This is the third outing for DCI Thomas Nightingale, Britain’s last wizard, and Peter Grant, Detective Constable and apprentice wizard  by Ben Aaronovitch coming after Rivers of London and Moon over Soho. In this book we see the magical community of London, or rather Grant and Nightingale’s knowledge of it, expand further to include the Underground.

Nightingale has also gained a second apprentice in this book: PC Lesley May, Grant’s best friend who was horribly injured as a result of magic in the first book and still recovering.

It begins with the murder of an American Senator’s son at Baker Street tube station a few days before Christmas. Grant is called in by his Metropolitan Police colleagues because the circumstances seem suspicious and he confirms that, if nothing else, the murder weapon has been imbued with magic. We see Grant and May rely much more on old fashioned policing for the investigation that ensues so that it feels that magic, at least in terms of spell casting etc, takes a bit of a back seat in this one.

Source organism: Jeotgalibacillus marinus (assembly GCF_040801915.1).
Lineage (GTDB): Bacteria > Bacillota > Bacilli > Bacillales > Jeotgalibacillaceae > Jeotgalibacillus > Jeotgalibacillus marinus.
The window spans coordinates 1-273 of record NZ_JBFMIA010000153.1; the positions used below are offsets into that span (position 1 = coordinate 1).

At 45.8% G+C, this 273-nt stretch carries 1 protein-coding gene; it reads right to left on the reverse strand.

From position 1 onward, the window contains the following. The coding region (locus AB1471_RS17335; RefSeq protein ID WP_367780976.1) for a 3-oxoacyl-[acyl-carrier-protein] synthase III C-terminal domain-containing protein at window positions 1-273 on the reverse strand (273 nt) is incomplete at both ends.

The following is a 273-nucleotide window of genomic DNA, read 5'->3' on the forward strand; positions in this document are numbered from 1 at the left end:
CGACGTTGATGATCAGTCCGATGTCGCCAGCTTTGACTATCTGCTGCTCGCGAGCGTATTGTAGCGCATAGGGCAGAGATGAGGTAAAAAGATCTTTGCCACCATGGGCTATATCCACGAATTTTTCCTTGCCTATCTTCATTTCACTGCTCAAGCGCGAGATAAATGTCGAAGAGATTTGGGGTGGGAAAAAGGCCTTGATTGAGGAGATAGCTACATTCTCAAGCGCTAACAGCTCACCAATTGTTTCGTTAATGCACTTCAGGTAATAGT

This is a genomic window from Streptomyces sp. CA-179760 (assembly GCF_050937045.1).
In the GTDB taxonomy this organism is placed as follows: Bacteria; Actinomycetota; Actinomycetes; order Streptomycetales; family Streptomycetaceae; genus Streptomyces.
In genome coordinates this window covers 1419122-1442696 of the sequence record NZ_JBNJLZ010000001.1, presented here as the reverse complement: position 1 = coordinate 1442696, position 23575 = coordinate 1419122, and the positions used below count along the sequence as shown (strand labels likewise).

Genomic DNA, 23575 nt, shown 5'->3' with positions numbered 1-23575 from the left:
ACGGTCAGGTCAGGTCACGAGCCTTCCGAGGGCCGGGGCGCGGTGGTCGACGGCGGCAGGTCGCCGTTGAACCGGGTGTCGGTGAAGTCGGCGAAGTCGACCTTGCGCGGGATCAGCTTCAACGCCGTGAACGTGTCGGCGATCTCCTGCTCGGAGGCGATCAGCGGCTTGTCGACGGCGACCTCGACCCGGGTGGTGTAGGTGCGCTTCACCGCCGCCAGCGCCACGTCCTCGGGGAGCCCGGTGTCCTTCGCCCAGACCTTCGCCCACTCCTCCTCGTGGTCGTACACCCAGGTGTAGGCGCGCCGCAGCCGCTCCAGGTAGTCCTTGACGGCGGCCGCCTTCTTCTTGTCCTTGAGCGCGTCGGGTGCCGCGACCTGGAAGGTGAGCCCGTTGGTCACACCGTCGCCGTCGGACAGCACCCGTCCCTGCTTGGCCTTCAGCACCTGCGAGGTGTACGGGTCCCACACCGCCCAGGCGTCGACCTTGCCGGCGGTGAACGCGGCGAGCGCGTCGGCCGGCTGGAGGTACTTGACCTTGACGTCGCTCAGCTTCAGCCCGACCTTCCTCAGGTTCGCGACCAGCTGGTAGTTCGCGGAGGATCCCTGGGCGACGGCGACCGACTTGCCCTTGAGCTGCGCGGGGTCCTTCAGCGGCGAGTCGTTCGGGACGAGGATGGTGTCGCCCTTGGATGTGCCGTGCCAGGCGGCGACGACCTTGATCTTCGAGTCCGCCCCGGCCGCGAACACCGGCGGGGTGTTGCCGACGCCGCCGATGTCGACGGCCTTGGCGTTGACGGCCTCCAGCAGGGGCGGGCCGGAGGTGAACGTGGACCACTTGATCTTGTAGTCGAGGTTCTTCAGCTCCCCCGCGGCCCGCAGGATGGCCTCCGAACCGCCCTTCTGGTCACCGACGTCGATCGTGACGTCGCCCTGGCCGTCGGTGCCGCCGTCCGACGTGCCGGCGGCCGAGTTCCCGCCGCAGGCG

We also have some great additions to the established cast in the form of a British Transport Police officer with a surprisingly open mind to the uncanny and a feisty, no nonsense, FBI agent who add to the story brilliantly.

In my opinion the main mystery is strong and flows nicely, in this respect it is even better than Moon Over Soho. I loved that it went in a direction I was not expecting, to me this is a sign of a well-crafted mystery plot. As I usually do with a good book I went back and immediately read this book a second time focusing on picking up the subtle clues I missed the first time.

The chapters are the names of Underground stations which is a nice touch and showcases Aaronovitch’s love of London.

Another strong book in this humorous mystery series.

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